• mz6greyghostmz6greyghost Posts: 1,230
    It should be pretty obvious to even a beginning HVAC design engineer that switching immediately to recirc is a mistake. The proper procedure would be to leave the system in "fresh" airflow long enough to PURGE the cabin of the atmosphere that is HOTTER than the outside, THEN switch to recirc.

    That's right, lets allow the super-humid outside air to circulate into the cabin for a few moments while the occupant wants the cooler, DRYER air immediately. That makes sense... :confuse:

    The reason why it switches to recirc in the first place is to limit the amount of moisture in the air, as well as being more efficient by reusing the cooler air. Despite the fact that it may be warmer inside a vehicle when first starting out, the air is also not nearly as humid, and it's also something that HVAC engineers DO know.

    I'll bet even your owners manual points out this mistake. It will direct you to lower the rear windows slightly for a few miles in order to purge the HOT cabin atmosphere.

    Umm, nope, it doesn't. In fact, if I needed more than 30 seconds to feel at least some cool air coming from the vents, then I'd say the A/C wasn't working at all.

    So it makes more sense to keep the windows down for a few miles, then kick on the A/C? Umm, no thanks. Since most car trips are no more than a few miles, why bother?

    Not many of us humans feel very comfortable with dry and cool, coolish, airflow directed to our face and upper body when the human comfort equation indicates the need for HEATING.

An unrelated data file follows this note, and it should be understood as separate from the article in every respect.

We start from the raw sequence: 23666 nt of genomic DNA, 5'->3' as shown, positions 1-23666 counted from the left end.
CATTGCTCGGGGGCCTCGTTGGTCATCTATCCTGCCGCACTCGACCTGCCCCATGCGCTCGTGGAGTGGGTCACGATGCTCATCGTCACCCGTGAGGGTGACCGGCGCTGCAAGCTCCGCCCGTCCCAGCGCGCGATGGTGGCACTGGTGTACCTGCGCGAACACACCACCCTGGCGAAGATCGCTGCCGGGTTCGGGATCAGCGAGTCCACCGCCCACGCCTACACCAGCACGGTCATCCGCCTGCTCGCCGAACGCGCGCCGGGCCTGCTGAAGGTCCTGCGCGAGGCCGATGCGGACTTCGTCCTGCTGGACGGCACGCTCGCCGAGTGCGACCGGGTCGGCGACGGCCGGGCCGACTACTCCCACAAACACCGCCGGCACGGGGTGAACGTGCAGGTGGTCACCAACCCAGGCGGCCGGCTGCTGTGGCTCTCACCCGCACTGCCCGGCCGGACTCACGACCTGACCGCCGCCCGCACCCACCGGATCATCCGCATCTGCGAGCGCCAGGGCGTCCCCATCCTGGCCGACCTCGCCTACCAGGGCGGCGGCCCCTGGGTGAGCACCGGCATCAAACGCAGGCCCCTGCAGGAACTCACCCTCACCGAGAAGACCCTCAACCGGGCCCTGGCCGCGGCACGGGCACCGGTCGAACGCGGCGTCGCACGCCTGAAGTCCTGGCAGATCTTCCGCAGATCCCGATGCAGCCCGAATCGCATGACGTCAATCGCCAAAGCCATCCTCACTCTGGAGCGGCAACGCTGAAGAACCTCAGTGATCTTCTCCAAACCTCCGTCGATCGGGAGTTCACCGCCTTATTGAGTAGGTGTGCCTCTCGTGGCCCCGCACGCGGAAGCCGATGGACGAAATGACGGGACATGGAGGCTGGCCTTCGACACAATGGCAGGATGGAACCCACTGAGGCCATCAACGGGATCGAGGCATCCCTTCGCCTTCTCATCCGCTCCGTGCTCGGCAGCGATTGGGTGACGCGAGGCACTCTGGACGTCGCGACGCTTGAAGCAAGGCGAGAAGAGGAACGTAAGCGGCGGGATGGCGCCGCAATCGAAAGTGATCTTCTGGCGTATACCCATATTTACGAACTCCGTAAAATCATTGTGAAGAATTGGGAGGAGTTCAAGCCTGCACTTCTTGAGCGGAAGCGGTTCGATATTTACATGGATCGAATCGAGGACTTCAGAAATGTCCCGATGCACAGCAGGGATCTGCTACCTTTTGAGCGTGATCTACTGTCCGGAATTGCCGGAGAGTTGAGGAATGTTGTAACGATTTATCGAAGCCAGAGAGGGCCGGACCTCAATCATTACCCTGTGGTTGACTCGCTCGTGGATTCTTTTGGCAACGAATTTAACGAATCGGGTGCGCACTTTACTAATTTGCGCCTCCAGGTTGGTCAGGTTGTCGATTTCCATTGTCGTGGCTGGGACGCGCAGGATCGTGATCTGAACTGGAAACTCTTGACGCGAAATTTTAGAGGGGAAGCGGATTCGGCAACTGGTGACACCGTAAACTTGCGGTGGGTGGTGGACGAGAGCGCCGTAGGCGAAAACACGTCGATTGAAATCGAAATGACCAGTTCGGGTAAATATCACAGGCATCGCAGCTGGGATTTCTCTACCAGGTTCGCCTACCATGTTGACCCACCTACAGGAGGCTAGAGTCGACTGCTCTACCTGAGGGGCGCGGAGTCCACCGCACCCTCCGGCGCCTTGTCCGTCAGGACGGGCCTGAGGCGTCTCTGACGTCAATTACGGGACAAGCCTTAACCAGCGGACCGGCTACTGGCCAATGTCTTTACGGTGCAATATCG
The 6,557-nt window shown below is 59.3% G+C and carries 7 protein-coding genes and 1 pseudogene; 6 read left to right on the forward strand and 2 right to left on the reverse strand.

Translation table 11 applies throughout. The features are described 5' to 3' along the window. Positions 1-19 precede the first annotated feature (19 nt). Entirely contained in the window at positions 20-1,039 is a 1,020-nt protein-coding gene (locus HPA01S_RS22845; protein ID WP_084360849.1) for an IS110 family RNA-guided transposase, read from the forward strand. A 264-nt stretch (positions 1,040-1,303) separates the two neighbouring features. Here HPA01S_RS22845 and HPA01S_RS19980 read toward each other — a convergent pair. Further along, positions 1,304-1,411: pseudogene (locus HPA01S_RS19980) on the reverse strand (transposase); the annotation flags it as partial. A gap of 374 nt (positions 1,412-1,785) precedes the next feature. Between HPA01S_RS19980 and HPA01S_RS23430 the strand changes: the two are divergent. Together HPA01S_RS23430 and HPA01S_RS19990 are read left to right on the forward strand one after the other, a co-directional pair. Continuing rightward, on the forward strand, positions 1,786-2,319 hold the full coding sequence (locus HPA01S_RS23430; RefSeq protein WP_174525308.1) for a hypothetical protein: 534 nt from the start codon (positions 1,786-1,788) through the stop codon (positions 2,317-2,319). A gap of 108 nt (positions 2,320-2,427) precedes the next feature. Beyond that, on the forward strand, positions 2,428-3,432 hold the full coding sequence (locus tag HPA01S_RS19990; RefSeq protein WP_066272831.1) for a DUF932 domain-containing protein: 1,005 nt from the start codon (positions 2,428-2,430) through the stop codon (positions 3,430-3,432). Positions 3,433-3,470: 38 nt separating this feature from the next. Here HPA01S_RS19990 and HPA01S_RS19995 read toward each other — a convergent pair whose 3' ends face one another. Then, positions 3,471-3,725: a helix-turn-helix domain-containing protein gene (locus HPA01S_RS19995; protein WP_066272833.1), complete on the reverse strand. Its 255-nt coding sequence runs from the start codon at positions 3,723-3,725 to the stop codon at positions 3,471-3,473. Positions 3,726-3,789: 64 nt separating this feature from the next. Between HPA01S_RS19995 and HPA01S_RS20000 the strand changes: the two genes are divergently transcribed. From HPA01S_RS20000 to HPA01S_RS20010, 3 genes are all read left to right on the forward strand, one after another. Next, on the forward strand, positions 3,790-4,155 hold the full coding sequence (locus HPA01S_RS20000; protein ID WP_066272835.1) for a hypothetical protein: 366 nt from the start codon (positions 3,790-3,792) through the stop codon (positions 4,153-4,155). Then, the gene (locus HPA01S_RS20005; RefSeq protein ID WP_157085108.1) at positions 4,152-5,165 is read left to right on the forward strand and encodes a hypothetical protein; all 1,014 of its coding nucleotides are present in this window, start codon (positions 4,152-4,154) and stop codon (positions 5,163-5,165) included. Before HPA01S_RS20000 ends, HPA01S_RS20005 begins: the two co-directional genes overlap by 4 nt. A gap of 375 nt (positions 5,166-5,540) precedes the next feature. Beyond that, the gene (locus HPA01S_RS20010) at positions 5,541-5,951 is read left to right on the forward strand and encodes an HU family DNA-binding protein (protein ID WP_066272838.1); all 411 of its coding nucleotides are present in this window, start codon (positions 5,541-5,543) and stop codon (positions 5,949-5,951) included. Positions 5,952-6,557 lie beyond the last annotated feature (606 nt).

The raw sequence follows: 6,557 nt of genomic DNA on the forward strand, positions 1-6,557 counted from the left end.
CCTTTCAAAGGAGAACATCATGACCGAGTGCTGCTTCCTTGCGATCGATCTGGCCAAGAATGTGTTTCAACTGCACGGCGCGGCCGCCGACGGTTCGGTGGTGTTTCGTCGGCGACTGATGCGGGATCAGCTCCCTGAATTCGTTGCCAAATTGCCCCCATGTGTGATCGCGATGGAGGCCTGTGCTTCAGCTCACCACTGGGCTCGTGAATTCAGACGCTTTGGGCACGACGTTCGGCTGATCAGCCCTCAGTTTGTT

Actually, the typical "human comfort equation", or whatever name you give it, likes to be at a certain temperature, whether or not it's the winter or summer. That's why you have a thermostat in a home, office, and now in cars, to maintain that temperature, that's all it does. You make it sound like that it goes into full A/C mode when the car reaches the set temperature in the cooler months, and kicks on the heat in the warmer months. That simply isn't the case.

    Toyota and Lexus have recognized the design flaw and there is now a C-best option that prevents the system from going into cooling mode when the human comfort equation indicates otherwise.

    Then it sounds like Toyota has addressed a flaw in their climate control system that isn't found in any other maker today.
  • wwestwwest Posts: 10,706
    "...Another myth.."

    Most newer automotive HVAC systems, once the cabin ATMOSPHERE, AIR, has reached a point very close to your temperature setpoint, will "moderate" the system outflow temperature to within only a few degrees.